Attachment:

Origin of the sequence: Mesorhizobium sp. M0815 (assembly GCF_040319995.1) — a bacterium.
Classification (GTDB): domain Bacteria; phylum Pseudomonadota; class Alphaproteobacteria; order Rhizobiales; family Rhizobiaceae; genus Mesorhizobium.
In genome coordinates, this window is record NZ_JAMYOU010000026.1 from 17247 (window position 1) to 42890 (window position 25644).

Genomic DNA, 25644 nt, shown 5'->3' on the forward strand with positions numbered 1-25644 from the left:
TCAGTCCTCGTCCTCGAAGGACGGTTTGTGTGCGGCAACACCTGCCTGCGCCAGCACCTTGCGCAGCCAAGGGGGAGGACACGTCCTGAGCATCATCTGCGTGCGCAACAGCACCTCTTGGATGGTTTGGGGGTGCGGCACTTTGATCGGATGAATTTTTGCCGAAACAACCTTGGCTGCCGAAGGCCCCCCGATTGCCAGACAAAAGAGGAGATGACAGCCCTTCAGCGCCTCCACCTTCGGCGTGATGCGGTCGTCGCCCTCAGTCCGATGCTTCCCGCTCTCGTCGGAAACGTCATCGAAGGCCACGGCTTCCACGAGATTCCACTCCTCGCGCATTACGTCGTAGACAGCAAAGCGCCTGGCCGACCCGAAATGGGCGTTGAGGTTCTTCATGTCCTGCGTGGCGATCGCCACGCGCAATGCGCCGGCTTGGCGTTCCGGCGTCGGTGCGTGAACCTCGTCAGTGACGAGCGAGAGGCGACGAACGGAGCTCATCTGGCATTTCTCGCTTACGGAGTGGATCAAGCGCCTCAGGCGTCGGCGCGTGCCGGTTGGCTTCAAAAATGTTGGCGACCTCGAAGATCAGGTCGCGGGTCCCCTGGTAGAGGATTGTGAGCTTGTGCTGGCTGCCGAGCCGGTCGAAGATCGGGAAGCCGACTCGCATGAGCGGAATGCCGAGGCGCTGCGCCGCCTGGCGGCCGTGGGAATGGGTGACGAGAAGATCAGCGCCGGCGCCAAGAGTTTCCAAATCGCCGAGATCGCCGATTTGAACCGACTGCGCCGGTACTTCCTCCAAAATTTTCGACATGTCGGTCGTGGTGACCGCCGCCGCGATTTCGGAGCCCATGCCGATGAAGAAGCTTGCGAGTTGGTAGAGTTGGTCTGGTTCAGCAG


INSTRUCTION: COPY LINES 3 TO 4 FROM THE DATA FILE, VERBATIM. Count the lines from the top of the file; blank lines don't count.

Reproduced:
In genome coordinates, this window is record NZ_JAMYOU010000026.1 from 17247 (window position 1) to 42890 (window position 25644).

Genomic DNA, 25644 nt, shown 5'->3' on the forward strand with positions numbered 1-25644 from the left: